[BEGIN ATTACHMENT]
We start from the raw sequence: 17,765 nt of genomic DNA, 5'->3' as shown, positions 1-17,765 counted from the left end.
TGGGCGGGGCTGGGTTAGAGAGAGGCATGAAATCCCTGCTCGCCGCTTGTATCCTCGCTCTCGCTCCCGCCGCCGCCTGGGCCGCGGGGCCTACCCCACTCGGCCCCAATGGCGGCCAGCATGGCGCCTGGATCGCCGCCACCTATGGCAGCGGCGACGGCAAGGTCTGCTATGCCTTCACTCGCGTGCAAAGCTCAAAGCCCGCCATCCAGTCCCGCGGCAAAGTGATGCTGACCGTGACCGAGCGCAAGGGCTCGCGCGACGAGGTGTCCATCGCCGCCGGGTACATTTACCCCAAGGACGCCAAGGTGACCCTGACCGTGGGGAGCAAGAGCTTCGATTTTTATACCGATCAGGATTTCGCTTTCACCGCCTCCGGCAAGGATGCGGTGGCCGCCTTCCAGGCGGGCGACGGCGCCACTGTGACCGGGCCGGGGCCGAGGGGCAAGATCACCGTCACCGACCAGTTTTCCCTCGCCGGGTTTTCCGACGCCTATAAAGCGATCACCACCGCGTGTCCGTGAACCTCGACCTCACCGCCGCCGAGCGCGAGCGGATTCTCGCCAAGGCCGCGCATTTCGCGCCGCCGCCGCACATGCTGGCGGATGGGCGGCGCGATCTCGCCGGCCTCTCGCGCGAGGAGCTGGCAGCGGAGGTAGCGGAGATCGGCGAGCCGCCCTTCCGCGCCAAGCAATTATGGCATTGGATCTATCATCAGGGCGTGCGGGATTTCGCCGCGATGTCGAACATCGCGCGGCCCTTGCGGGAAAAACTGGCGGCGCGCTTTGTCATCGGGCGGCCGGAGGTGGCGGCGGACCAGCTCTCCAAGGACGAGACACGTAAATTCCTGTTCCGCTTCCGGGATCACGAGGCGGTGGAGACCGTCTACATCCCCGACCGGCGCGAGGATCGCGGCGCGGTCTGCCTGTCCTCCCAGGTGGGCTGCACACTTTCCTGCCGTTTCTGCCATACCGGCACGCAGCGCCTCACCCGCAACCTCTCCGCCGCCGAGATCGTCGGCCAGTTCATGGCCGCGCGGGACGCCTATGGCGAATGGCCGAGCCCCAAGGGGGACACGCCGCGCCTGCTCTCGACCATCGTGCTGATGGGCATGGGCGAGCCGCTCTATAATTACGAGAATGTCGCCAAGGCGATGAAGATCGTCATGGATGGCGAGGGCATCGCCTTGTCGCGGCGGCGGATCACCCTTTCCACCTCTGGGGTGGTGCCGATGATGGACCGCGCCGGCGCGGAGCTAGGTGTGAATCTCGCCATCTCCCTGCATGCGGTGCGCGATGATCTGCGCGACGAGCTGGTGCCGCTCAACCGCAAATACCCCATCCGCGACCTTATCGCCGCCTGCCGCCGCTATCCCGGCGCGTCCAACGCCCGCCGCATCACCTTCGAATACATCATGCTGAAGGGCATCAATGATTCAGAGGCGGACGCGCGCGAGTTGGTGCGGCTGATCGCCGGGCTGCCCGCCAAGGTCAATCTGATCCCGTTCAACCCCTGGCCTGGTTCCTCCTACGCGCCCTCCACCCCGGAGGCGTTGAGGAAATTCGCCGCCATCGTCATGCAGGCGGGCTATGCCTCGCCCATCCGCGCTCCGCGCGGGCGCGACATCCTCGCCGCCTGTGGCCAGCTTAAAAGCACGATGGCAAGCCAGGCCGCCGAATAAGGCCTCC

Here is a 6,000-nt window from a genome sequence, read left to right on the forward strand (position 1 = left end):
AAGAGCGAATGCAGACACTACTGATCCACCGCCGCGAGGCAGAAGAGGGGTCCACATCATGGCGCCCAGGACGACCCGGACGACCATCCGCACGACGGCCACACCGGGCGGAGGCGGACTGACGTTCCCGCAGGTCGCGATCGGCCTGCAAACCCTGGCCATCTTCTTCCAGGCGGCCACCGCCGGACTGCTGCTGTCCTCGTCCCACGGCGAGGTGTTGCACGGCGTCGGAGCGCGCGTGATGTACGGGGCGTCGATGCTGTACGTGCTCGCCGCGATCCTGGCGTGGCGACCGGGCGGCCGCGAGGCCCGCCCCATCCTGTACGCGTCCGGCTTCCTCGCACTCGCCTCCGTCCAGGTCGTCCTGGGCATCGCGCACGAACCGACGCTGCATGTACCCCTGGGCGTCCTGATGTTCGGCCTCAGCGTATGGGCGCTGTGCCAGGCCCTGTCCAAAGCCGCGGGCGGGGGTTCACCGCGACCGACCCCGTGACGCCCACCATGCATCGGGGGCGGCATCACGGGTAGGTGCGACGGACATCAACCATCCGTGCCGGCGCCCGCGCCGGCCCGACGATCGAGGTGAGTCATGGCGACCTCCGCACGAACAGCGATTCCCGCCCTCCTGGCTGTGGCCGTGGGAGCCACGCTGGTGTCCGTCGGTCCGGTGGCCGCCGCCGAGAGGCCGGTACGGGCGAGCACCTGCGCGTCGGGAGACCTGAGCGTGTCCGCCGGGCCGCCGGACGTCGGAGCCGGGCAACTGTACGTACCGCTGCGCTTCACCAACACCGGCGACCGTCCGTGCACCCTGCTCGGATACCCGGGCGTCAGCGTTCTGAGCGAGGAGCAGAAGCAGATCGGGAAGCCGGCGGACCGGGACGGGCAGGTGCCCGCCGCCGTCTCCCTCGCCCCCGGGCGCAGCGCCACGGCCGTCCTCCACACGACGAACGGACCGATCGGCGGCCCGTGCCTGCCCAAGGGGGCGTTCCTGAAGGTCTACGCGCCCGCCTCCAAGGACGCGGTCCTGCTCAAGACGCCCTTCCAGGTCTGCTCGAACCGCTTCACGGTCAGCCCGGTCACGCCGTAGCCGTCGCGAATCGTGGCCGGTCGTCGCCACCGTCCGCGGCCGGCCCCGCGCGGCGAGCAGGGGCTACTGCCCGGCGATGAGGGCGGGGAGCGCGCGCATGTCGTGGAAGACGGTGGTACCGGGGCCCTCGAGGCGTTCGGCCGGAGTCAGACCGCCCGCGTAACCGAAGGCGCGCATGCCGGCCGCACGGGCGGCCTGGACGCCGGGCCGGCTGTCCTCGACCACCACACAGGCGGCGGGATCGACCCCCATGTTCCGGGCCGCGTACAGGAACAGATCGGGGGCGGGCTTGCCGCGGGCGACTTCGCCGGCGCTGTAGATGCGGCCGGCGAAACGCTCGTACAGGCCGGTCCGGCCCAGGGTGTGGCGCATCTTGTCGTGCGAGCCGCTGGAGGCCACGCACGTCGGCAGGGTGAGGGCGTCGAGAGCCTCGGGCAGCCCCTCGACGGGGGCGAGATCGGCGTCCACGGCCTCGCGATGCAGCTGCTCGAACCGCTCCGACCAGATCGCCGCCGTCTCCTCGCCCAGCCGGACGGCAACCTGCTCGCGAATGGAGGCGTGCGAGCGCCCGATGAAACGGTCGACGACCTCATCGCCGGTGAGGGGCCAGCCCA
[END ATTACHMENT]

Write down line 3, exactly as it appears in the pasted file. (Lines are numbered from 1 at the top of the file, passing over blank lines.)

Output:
Here is a 6,000-nt window from a genome sequence, read left to right on the forward strand (position 1 = left end):